A Downtown resident has started an online petition urging authorities to build another monument on the 9/11 Memorial Plaza, to honor first responders and cleanup workers who have died from inhaling toxins at Ground Zero.
Allan Tannenbaum, 67, a Community Board 1 member and photojournalist from Tribeca, created the petition on May 31 after years of advocacy on behalf of those affected by 9/11-related toxins. His photo story “Still Killing,” published in TIME Magazine in 2006, documented cases of emergency and cleanup workers who were suffering from cancers and other incurable diseases years after the terrorist attacks, and who Tannenbaum said are often overshadowed by those who died on 9/11.
The National September 11 Memorial and Museum has plans to include an exhibit on those who’ve died from toxins when the building is completed.
Tannenbaum — who was a member of C.B. 1’s now-defunct World Trade Center Redevelopment Committee — said that when, during a committee meeting, he once asked 9/11 Memorial President Joe Daniels why the exhibit couldn’t be turned into its own monument on the Plaza, Daniels told him that it was because some Ground Zero workers have died from causes unrelated to toxins.
“But an exhibit just isn’t enough because of the awful illnesses and deaths that these people and their families have gone through,” said Tannenbaum. “I don’t think that we should kill the whole idea just because there might be a handful of names on that wall who didn’t die from 9/11 toxins.”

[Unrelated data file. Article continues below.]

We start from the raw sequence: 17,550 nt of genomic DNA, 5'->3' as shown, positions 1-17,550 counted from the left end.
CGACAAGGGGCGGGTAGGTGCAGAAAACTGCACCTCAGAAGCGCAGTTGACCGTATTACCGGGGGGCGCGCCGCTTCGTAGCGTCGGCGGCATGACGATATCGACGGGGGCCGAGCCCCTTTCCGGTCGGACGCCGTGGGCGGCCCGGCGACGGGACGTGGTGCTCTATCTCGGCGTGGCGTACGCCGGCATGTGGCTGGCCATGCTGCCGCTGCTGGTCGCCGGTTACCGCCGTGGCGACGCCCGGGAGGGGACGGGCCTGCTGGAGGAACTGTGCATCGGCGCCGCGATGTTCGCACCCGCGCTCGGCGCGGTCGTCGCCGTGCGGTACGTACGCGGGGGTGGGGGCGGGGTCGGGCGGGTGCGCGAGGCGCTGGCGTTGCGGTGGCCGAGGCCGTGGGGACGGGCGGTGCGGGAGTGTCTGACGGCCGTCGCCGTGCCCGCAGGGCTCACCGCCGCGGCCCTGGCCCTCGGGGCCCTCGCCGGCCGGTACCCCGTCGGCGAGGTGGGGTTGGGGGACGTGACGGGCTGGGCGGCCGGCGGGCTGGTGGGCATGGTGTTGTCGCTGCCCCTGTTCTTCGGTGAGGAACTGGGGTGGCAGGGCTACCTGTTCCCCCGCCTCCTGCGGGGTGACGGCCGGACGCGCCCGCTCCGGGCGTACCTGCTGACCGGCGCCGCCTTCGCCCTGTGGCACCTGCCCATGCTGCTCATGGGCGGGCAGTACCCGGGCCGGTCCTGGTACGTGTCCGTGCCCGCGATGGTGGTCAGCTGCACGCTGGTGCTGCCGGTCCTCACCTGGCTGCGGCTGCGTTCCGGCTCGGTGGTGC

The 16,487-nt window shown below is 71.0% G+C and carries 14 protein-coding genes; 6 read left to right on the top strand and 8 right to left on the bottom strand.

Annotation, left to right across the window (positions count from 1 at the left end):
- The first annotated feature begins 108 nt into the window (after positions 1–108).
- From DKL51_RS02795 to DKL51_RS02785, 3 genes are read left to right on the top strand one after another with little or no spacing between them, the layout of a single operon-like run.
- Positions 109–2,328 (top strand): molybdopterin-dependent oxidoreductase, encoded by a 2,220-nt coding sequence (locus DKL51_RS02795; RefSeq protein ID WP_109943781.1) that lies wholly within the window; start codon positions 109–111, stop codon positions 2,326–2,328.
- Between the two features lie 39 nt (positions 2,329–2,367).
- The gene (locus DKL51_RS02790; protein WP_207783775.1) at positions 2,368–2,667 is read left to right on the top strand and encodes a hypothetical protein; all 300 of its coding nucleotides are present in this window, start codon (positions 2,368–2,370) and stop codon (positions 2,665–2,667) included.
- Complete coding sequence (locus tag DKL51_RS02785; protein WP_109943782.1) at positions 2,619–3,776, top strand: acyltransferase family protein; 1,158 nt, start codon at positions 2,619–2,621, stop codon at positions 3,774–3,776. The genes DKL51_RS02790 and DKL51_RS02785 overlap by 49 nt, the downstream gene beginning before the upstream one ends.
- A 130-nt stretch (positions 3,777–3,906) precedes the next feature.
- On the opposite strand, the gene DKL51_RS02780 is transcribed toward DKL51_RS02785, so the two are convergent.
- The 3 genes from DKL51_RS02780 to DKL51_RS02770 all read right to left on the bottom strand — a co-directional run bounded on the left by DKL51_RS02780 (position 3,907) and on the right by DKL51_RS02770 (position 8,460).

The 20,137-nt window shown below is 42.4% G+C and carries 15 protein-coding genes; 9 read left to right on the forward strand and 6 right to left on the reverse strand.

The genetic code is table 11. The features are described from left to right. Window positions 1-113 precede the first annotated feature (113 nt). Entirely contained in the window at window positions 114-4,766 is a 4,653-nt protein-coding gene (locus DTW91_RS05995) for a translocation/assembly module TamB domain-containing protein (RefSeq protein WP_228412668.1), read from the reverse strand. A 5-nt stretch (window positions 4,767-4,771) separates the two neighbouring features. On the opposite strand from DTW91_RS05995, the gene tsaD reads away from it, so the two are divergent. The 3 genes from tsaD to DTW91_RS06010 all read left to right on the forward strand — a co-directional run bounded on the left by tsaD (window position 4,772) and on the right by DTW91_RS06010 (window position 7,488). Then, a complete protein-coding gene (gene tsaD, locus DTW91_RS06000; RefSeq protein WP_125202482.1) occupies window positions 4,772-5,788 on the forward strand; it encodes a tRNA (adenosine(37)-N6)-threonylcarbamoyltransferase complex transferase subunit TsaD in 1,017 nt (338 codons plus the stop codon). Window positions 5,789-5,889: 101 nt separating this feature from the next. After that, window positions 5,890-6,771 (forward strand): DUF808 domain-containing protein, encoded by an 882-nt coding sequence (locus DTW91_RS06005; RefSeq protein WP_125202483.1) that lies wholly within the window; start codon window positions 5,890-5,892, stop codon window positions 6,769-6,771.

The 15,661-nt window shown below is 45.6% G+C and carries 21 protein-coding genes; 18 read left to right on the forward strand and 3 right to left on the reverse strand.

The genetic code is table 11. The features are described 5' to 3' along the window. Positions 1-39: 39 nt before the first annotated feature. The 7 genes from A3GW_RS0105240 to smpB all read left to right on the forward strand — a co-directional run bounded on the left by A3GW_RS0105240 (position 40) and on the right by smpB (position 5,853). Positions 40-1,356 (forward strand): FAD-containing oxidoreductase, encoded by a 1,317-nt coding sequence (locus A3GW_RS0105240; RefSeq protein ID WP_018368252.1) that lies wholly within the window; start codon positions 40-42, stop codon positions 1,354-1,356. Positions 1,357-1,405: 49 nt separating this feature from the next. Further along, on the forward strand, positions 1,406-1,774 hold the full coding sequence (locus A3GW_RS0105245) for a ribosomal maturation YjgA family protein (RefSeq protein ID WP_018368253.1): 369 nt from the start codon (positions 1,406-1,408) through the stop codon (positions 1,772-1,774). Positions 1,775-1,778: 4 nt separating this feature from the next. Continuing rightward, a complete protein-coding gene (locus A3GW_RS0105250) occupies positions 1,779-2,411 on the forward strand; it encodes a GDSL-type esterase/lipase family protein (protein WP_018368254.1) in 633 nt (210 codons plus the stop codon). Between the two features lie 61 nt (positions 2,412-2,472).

The petition had gained 233 online signatures by Mon., July 16, and can found at www.change.org.
M.T.A. agrees to M9 bus route extension, says Speaker Silver
The Metropolitan Transit Authority (M.T.A.) has agreed to restore M9 bus service into and out of Battery Park City starting in January 2013, according to a July 17 release from NYS Assembly Speaker Sheldon Silver’s office.
B.P.C. service on the M9 line has been nonexistent since 2010 due to M.T.A. budget cuts. The 2013 route extension will connect the East Village, Lower East Side, Chinatown and City Hall with Battery Park City — providing direct service to Bellevue Hospital Center and the N.Y.U. Medical Center, as well as providing better access to local ball fields and schools.
The agreement was reached primarily because of direct action from the Speaker, who approached M.T.A. Chair Joseph Lhota several weeks ago to discuss many of his constituents’ wishes to have the service restored.
“I applaud the M.T.A. for agreeing to bring back this vital transportation service as we continue to successfully rebuild our Lower Manhattan community,” the Speaker stated.
An M.T.A. spokesperson said he could not confirm or deny the restoration of the M9 service, adding that the agency will not be able to comment until the route extension is voted on at its July 25 board meeting.
A.A.F.E. to boycott Chinatown hotel in support of Hester Street tenants
Chinatown residents and community leaders gathered on Fri., July 13, to support Asian Americans for Equality (A.A.F.E.) as it launched an official protest of the Chinatown Wyndham Garden Hotel and landlord William Su’s treatment of the former tenants of 128 Hester St.